Issued from the valley of the Dry Frio River on the
southern slope of the Edwards Plateau, northern
Uvalde County, southwestern Texas, USA

November 17, 2013

Two fellows were lowering a submersible pump 300 feet down the well recently dug beside Juniper House, and they had stories to tell. What a world of inexplicable events, conspiracies, and hypocrisies we live in! On the side of our 1100 gallon water tank one of the men spotted a dark little spider about the size of a fingernail, and with awe announced that it was the Blister Spider. Blister Spiders spit venom at you causing big blisters all up your arms and on your face, blisters that are surpassingly painful and don't heal well. While describing the horror of the blisters, the man's hands pantomimed venom arcing through the air and descending all over a victim. Once Blister Spider stories were exhausted, talk drifted to a certain black-and-white, very hairy spider around here that if you touch it shocks you with high-voltage jolts of electricity.

People standing around the well may have had doubts about the electricity spider, but that dark little spider on the tank had been identified by someone who knows his spiders, so people stayed well away from it. Except me; I got so close that more than once the spider jumped onto my camera lens, and onto me. Despite the spider's curiosity, I got the great picture shown at http://www.backyardnature.net/n/13/131117sp.jpg.

A view from the top showing striking patterns on the abdomen and cephalothorax is at http://www.backyardnature.net/n/13/131117so.jpg.

I didn't notice any spigots for spurting venom onto people, but I didn't look too hard because to me this looked like an ordinary jumping spider. But there are lots of jumping spider species, so the picture was sent to volunteer identifier Bea in Ontario, who quickly decided we probably had a female Carolina Jumping Spider, PHIDIPPUS CAROLINENSIS. Despite the "carolinensis" in its name, it occurs in Texas and parts of Oklahoma and Kansas, and Mexico. To confirm the name the pictures were uploaded to the Arachnoboards.com spider-ID forum where we asked if anyone disagreed, and no one did.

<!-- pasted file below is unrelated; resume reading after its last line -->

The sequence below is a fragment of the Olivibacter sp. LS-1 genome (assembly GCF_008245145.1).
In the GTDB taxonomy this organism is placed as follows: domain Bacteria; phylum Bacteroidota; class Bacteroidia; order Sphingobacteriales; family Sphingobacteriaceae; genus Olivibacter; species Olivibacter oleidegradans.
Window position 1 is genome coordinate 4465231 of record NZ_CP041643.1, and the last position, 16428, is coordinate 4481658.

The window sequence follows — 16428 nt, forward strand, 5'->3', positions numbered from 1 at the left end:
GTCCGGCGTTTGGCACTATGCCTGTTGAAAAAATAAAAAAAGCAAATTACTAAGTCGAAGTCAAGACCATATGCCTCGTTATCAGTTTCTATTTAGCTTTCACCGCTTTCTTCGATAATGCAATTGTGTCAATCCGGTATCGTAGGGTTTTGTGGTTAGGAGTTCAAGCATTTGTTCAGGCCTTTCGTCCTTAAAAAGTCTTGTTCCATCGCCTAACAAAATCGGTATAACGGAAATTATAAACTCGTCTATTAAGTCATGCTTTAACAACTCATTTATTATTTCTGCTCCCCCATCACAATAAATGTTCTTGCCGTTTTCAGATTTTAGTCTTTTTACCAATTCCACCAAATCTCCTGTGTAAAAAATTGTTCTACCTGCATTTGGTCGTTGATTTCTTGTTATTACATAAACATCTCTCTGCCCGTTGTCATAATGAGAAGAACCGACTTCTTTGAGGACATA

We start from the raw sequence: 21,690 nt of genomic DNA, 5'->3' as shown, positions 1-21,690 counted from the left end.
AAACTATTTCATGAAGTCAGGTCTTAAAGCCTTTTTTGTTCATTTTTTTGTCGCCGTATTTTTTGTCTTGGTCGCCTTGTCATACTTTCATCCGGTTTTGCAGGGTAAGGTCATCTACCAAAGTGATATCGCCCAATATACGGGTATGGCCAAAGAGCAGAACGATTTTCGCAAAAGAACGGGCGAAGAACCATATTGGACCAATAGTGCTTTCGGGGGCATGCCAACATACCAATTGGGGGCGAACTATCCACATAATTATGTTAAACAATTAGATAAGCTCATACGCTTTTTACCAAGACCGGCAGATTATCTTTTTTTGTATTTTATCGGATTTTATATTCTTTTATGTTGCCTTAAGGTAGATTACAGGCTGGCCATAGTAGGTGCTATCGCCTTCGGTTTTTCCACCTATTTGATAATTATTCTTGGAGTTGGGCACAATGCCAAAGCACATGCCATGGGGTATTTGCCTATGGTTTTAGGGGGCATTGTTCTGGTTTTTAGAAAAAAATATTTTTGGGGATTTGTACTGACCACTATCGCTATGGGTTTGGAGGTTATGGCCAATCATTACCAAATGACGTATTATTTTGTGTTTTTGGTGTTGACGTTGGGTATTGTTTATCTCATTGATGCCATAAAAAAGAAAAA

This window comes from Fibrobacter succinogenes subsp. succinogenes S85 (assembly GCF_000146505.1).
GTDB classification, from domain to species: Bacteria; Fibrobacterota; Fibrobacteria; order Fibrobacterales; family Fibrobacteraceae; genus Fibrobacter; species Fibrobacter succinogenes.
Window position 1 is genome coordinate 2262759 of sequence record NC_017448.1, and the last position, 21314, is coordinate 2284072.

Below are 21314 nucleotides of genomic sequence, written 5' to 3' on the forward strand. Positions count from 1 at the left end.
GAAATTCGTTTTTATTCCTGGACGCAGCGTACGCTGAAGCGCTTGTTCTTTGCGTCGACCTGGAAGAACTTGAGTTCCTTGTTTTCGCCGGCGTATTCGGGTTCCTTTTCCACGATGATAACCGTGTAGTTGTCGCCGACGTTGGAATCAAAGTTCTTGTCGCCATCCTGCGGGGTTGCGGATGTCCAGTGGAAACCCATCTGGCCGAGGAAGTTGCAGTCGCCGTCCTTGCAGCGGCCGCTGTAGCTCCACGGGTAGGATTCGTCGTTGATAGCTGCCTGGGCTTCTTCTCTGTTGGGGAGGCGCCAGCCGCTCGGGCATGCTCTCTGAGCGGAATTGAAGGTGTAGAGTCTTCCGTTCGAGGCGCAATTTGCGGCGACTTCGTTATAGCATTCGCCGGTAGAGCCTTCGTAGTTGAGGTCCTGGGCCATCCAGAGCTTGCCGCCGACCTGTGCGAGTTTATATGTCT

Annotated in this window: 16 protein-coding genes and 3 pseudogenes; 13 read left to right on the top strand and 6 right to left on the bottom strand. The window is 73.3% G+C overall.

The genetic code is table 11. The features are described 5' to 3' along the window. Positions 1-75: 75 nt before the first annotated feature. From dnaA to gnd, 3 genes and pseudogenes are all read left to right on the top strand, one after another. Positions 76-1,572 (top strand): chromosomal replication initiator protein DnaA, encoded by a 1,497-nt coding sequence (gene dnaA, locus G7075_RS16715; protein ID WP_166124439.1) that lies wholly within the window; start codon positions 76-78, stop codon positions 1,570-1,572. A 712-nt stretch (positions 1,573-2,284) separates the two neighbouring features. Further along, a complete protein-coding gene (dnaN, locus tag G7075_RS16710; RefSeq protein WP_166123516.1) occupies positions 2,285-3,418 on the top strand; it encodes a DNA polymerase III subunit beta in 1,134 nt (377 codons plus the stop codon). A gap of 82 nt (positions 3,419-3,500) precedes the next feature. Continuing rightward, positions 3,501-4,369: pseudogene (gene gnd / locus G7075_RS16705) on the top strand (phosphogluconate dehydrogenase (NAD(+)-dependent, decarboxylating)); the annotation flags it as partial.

It's true that jumping spider venom is powerful stuff; often you see them subduing surprisingly large prey. However, they're so small and their mouthparts are so miniscule that they're no problem for humans, plus they show no interest in attacking us -- though if you get as close as my camera lens did, just an inch or two away, they might jump on you, maybe just for fun. Jumping spiders don't produce webs but they do use silk to build cocoon-like retreats for themselves and egg casings, and as they wander about they leave behind silken safety lines.


A common and conspicuous feature of our local landscape is a spot of bare ground about the size of a small bathroom surrounded by normal vegetation, with a single hole in the center of the bare ground wide enough to poke a finger into. You find these in the middle of seldom used gravel roads, abandoned lots, lawns, city parks, in pastures, grassy areas along cliffs -- just about any open, dry area. You can see such a barren spot in the middle of a large field of invasive King Ranch Bluestem near Juniper House at http://www.backyardnature.net/n/13/131117an.jpg.

This is the entrance to a colony of harvester ants. You can see the large (ΒΌ-inch, 6mm), reddish ants entering and leaving the hole at http://www.backyardnature.net/n/13/131117ao.jpg.

In that picture notice that a little away from the hole the ground is littered with husks of grass grains and other dry plant material. A close-up showing ants at the hole is at http://www.backyardnature.net/n/13/131117aq.jpg.

A close-up of an individual ant appears at http://www.backyardnature.net/n/13/131117ap.jpg.